A Gloucester Artist Speaks Out by JoAnn Castano

We are not a community afraid of change;  we are the change, in the most creative, innovative and enduring spirit. 

Over recent years I’ve watched as we become a blueprint of Salem, now like so many communities across America,  hooked on tourism and the tourists’ dollars. We’ve become followers and not innovative leaders. We were different, but soon we will not be.  Plan 2000 was promising, the Mt. Auburn Harbor Plan was promising and the public forums were also promising.   I don’t see any resemblance to those now.  So I write the following letter and offer one more push,  as I see an opportunity for change… a united change toward openness and transparency.

Greetings Mayor Theken,

First the historic blizzards of 2015 and Patriots World Championship win, you are on a roll. Congratulations on new beginnings.

I’m writing hoping you can provide me a little more insight into the procedures and issues concerning the proposed David Black sculpture.

I understand you, the Administration, will be withdrawing the request Appropriation 2015-SA-10 – $30k of free cash.   As reported in the Gloucester Daily Times, Bruce Tobey, who is leading the project, will do the fund- raising and has implied the project will be funded with private donations.

Also being implied is that there is no urgency now for a community meeting that was required and planned but cancelled due to snow.  We are told the meeting will be held in the spring.  I respectfully disagree regarding its urgency as the $30,000 appropriation was but one part of the community’s concerns.

A remaining issue is the use of Solomon Jacobs Park and the City’s negotiation with National Grid to pay for the base and installation of the sculpture.  I understand going before City Council soon is 2015.SA-19,  the Boating Infrastructure Grant (BIG) which includes the agreement with National Grid to pay for the base of the sculpture and part of the landscaping/installation.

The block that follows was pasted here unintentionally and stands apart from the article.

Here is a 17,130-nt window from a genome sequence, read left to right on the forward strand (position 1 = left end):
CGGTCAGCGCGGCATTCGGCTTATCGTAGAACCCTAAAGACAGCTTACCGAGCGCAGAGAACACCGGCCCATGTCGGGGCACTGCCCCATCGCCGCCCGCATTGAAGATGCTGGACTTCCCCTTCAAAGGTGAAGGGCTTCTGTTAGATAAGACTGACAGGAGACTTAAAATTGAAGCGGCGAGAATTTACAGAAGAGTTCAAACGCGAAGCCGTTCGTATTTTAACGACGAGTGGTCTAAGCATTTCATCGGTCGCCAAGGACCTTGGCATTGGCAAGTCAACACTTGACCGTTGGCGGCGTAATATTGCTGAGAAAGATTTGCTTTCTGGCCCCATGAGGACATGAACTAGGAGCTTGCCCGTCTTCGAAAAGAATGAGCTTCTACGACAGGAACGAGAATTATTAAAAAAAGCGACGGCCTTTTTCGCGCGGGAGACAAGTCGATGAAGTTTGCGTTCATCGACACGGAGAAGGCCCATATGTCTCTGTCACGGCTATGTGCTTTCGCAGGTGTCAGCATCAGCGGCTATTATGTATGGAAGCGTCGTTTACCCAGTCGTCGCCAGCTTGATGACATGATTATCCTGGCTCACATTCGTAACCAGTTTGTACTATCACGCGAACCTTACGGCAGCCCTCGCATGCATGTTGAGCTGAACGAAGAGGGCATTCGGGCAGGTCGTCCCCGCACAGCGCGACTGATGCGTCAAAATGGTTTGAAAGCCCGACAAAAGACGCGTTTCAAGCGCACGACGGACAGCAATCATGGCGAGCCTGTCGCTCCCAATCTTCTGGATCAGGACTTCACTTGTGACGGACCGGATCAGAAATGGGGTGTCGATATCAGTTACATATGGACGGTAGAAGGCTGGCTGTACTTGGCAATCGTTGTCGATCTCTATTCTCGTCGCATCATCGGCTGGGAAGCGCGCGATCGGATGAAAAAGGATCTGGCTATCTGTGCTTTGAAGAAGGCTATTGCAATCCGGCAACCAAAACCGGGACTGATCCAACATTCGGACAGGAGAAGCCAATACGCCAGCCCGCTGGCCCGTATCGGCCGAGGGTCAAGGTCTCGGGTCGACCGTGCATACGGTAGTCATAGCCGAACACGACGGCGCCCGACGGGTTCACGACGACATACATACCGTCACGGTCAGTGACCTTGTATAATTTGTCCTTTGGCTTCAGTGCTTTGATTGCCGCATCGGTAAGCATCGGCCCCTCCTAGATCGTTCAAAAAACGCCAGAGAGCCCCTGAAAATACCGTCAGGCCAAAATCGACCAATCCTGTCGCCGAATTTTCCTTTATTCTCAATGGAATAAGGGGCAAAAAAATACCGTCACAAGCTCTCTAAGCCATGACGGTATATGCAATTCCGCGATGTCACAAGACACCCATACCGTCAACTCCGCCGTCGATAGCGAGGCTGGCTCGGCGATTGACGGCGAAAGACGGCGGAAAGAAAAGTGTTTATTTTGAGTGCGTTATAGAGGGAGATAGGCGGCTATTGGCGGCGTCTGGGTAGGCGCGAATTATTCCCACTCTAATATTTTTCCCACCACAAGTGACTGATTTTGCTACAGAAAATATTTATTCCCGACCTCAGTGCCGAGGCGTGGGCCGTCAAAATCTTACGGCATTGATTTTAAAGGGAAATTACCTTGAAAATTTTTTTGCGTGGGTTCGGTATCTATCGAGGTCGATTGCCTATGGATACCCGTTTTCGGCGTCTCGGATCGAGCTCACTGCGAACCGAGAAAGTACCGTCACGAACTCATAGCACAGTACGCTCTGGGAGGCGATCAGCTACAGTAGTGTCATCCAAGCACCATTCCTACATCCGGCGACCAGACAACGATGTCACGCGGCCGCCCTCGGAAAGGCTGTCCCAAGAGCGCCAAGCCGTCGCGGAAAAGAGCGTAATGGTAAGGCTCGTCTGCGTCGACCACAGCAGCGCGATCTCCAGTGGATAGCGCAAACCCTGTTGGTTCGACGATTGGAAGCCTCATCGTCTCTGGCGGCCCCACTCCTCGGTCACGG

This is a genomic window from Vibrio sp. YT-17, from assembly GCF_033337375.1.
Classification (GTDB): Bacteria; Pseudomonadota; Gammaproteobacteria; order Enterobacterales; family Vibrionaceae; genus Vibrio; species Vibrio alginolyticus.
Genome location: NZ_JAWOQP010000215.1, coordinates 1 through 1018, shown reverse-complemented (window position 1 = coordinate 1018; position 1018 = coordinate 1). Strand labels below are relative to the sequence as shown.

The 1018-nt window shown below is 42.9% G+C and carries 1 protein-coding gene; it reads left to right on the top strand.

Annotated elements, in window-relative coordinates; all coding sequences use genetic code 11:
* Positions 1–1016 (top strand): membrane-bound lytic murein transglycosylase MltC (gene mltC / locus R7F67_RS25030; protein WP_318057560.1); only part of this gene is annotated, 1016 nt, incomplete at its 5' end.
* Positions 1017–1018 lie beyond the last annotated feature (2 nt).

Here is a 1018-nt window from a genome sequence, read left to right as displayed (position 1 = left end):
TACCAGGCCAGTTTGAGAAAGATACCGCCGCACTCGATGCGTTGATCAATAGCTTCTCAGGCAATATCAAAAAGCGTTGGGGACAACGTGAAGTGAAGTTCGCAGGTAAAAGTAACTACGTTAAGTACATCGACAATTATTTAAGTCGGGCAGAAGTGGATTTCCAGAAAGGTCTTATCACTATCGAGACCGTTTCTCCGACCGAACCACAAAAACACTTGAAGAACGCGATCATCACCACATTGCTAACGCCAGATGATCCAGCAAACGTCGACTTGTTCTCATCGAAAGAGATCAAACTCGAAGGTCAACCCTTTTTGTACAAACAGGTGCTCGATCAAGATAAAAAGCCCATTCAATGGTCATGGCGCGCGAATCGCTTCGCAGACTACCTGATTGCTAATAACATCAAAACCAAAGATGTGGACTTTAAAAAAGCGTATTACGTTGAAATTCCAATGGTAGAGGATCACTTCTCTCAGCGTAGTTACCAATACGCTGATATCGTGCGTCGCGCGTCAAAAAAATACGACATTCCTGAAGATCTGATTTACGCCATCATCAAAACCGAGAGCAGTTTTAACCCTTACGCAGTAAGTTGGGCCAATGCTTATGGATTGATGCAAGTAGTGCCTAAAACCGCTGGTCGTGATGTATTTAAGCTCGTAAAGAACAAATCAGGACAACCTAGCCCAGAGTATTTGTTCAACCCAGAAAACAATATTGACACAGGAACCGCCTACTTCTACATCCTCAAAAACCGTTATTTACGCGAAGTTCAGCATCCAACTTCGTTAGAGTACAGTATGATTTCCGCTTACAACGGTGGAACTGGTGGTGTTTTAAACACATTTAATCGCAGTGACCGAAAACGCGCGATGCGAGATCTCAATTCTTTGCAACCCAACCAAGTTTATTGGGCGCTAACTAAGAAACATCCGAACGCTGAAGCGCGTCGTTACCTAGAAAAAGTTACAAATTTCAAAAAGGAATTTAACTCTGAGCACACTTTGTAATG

It is not clear whether those funds can be used somewhere else. My question is this:  If approved,  does it lock in that the sculpture would have to be placed at Solomon Jacobs Park? Do you feel the public is fully aware of City plans for this site and has had the opportunity for community input?  

Am I correct to understand that in the Boating Infrastructure Grant (BIG) there is no planning opportunity for community boating and these plans have not been fully discussed with the public?  Are we building for people of Gloucester or for general tourism? If any portion of the appropriation 2015.SA-19 in the Boating Infrastructure Grant (BIG) is being negotiated or allocated to the Black Sculpture installation, I would hope a public forum will be held before a vote, or it may be stipulated that these negotiations will be withdrawn until there has been public community input.

Working together as a community we can strengthen transparency in City governance, restoring the people’s faith and trust.  The public trust, in its growing desire for knowledge and community input,  I hope will be restored in good faith.

We are not a community afraid of change; we are the change in the most creative, innovative and enduring spirit.